The film version of Frank Castle enacts revenge on Howard Saint by sabotaging his organization, framing his subordinates as corrupt through a series of elaborate set ups. Eventually, Castle creates such a climate of mistrust for Saint that the villain kills his own people until only he remains, at which point, just before he himself gasps his final breath, is shown the way he was manipulated.
All of which can be made into a compelling revenge thriller…….but it isn’t ‘The Punisher’. The Frank Castle I know does not have the patience to, through elaborate use of a portable fire hydrant, set up both Saint’s wife and his right hand man as secret lovers so they can both be killed by the man himself. Castle’s version of justice isn’t patient. If he knows where you are, he is coming to kill you.
It sounds like I’m ripping the movie apart as if it violently and intentional veered from the source material. Truth be told, one section of the film’s second act is ripped straight from the pages of ‘Welcome Back Frank’. After each night of butchery, Castle returns to a shabby apartment block populated by fellow outcasts Joan the mouse, clinically obese Bumpo and the emaciated, pierced face Spacker Dave. The film latches onto the absurdity of a vigilante living next door, armed to the teeth and how his fellow tenants can’t seem to put the pieces together of what he does for a living.
When the violence comes home in the form of hired killer ‘The Russian’, Castle is critically wounded forcing his fellow neighbors to take care of him. And when Saint’s goons come looking for the Punisher, Spacker Dave shows his real metal is not plastered all over his face but in his resolve as he endures unspeakable torture for refusing to give up his friend. Castle is dumbfounded that this weedy little guy who looks not too dissimilar to the bugs he squashes when he goes to work would be willing to die for him.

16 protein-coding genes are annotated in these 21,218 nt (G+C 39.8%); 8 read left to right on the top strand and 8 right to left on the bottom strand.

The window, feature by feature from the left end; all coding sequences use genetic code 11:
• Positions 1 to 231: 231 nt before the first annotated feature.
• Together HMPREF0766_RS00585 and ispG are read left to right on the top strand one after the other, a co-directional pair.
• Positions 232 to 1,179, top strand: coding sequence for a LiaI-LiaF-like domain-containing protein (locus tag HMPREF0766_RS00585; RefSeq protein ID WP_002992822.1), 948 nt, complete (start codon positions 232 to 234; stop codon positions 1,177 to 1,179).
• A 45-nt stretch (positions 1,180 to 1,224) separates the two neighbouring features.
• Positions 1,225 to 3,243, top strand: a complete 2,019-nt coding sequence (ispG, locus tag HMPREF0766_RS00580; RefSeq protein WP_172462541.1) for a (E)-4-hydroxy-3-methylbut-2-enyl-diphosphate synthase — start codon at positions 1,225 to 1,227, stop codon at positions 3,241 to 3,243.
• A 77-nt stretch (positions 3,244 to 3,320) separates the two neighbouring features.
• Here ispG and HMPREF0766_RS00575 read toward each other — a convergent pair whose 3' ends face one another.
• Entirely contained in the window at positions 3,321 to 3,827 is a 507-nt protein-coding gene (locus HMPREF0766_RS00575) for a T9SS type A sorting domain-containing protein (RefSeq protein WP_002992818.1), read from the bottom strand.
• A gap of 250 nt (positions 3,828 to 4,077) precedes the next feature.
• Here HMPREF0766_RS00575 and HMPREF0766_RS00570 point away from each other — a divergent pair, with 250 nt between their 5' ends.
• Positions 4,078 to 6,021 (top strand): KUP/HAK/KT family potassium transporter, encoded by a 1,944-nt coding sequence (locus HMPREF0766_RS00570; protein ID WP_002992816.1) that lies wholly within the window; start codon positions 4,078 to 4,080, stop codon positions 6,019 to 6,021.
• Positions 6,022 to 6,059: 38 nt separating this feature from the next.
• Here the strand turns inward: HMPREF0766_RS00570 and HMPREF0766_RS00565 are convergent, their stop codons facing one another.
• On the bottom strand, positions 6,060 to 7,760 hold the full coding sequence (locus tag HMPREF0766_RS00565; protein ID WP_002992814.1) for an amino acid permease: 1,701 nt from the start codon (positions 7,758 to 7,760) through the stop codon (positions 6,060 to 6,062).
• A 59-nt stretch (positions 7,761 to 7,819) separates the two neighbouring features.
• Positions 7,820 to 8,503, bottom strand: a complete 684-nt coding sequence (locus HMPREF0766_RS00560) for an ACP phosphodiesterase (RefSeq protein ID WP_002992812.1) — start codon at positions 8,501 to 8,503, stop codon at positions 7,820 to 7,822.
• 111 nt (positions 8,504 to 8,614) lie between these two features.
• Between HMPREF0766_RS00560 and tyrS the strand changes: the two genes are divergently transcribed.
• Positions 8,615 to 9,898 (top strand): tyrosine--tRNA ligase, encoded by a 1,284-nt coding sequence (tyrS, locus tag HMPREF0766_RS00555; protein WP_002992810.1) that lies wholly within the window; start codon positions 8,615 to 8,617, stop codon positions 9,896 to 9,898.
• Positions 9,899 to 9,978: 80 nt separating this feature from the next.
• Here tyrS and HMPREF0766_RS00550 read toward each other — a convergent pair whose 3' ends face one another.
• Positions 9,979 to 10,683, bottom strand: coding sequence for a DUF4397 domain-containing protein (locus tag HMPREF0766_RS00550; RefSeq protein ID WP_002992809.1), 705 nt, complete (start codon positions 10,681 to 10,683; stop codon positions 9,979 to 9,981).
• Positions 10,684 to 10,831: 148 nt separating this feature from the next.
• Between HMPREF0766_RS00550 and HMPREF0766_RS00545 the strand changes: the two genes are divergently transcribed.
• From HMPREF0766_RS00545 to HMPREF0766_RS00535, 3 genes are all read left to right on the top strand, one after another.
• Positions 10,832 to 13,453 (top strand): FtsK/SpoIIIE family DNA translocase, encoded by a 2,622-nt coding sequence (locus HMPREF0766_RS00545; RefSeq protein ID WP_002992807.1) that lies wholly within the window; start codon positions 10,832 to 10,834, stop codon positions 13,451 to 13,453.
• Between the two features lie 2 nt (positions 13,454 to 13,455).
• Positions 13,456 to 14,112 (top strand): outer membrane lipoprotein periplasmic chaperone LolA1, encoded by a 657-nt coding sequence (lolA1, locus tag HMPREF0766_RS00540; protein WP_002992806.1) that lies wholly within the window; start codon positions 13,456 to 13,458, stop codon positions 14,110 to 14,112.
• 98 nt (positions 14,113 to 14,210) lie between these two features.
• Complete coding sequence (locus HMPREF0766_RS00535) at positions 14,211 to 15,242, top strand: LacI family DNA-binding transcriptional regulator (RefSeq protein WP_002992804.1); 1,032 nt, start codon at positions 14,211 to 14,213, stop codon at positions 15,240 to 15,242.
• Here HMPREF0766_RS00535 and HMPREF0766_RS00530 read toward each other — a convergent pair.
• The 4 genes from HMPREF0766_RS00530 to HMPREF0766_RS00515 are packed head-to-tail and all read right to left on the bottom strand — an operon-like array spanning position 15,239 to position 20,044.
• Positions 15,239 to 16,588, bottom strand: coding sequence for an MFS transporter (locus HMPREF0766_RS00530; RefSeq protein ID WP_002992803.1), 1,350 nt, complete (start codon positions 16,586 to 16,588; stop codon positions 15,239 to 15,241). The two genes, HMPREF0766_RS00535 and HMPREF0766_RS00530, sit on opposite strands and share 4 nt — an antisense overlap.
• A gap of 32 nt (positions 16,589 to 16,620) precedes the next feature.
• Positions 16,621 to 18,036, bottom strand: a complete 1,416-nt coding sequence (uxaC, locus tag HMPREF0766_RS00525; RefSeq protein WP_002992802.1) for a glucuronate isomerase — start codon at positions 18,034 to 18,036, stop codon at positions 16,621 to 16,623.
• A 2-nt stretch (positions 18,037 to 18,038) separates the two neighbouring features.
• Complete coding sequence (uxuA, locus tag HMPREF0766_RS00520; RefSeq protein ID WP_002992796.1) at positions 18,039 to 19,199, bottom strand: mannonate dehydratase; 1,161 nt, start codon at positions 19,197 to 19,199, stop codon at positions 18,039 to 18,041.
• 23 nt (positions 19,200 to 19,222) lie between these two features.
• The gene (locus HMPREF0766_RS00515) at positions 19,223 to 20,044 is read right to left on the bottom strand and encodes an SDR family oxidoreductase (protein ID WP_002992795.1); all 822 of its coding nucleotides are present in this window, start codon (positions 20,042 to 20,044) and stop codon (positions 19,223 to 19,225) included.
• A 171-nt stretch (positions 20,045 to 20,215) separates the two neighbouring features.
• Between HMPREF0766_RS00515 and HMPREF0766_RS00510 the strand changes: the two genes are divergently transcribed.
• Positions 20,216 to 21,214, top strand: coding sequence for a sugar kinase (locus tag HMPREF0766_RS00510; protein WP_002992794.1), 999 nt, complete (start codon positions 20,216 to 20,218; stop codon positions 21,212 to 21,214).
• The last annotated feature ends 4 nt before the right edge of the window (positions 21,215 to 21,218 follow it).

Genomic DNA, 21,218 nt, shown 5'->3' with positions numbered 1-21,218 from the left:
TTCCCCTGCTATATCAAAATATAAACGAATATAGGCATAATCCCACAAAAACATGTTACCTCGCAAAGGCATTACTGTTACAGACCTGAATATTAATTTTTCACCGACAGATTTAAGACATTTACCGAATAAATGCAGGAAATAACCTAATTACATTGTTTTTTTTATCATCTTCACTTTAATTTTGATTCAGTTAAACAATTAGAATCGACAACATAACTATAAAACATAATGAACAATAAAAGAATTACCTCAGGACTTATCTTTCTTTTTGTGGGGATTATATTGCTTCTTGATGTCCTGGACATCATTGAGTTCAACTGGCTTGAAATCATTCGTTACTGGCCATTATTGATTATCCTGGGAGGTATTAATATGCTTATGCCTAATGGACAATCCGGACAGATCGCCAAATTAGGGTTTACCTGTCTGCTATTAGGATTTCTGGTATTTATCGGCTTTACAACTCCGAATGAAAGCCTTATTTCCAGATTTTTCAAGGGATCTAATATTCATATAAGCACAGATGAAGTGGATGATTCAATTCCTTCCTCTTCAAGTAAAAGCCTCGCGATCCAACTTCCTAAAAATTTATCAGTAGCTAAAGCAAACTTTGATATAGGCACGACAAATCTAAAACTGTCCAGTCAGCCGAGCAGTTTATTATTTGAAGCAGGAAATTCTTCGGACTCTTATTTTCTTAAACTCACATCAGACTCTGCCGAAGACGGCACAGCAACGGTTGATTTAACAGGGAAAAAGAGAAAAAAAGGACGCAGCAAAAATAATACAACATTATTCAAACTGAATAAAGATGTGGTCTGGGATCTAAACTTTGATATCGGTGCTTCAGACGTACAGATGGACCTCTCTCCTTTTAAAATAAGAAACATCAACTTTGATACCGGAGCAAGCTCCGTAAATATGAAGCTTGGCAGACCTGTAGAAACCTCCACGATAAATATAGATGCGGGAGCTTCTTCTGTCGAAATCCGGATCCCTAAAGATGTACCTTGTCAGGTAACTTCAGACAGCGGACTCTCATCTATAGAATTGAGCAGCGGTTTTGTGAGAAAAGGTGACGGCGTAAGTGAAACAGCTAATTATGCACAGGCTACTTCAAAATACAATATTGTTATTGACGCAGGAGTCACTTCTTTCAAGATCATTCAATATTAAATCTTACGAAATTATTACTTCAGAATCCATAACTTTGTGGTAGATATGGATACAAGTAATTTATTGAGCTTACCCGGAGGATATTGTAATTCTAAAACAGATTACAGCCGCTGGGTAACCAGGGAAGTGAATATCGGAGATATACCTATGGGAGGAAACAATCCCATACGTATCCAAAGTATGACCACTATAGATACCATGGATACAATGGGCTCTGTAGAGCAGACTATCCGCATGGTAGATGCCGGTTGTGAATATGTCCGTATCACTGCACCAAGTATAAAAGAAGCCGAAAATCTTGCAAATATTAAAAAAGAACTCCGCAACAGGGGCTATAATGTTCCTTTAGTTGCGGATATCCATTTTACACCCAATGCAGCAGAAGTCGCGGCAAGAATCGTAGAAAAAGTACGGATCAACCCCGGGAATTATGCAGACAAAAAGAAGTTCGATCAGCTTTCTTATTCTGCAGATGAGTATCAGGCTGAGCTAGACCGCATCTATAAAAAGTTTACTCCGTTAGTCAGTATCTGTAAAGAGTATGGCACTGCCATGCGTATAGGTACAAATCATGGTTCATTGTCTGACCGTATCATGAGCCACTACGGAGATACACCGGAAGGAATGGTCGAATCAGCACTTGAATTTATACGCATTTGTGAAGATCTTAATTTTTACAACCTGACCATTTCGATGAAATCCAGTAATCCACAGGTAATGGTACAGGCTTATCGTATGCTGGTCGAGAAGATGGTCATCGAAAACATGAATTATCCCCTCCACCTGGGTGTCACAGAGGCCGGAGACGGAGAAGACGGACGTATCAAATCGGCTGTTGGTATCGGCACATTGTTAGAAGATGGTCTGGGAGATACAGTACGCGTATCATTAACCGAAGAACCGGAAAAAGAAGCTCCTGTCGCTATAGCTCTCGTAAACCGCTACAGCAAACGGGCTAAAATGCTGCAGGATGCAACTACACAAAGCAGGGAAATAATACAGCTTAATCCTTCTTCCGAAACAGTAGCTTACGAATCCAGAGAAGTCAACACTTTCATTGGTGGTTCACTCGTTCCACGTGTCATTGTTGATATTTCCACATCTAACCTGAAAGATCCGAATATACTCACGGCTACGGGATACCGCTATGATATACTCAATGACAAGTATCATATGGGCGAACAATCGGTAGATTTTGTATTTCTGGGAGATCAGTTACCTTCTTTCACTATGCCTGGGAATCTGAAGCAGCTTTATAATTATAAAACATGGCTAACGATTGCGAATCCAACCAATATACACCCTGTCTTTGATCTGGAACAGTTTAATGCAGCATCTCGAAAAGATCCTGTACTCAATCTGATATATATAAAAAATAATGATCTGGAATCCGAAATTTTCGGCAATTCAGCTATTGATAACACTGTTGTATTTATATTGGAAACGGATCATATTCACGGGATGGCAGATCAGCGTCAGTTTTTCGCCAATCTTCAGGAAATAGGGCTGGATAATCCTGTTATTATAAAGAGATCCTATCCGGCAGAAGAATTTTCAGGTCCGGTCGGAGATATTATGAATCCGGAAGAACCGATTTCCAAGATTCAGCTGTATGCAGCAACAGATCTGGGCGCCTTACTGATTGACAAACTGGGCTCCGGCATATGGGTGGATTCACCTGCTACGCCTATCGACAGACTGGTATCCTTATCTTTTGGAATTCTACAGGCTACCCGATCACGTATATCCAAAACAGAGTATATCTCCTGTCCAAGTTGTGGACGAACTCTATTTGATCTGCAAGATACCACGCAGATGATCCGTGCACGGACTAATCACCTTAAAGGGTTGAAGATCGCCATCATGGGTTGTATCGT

Another particular scene I am fond of is when the three characters invite Castle to dinner one evening and Joan makes them say what they are thankful for. While the others list a long line of character defects and personal problems that they are thankful they are starting to overcome, Castle simply thanks Joan for dinner. A moment like that tells you all you need to know about his perspective on life.
But the characters serve an important function in the story in that they show that Castle has not gone completely off the deep end in terms of his sanity. For all that he has become, he still recognizes that there are good people in his city and they deserve not to be dragged into his world of violence. As Castle moves on to new pastures at the end of the story, he leaves Joan, Bumpo and Dave a large bundle of Saint’s cash so that they can get the hell out of it.
This one has been a frustrating subject to tackle and I apologize if I sounded a little rambled this week. It is difficult to criticize an adaptation of a high octane action character which didn’t have the necessary budget for an action picture. It is hard to know whether more money would have improved the film. It seems almost a certainty now that ‘The Punisher’ is not meant for the world of film. In the wake of Hensleigh’s effort, the franchise was rebooted in 2008 with a film which thoroughly embraced the adrenaline fueled lunacy of the character and dispended with any notion of subtle character beats.
And it bombed and sucked to boot. I guess you just can’t please this Punisher fan. But we will get onto ‘Punisher: War Zone’ in a few weeks time. Join me next week for a second swing at Spider-man.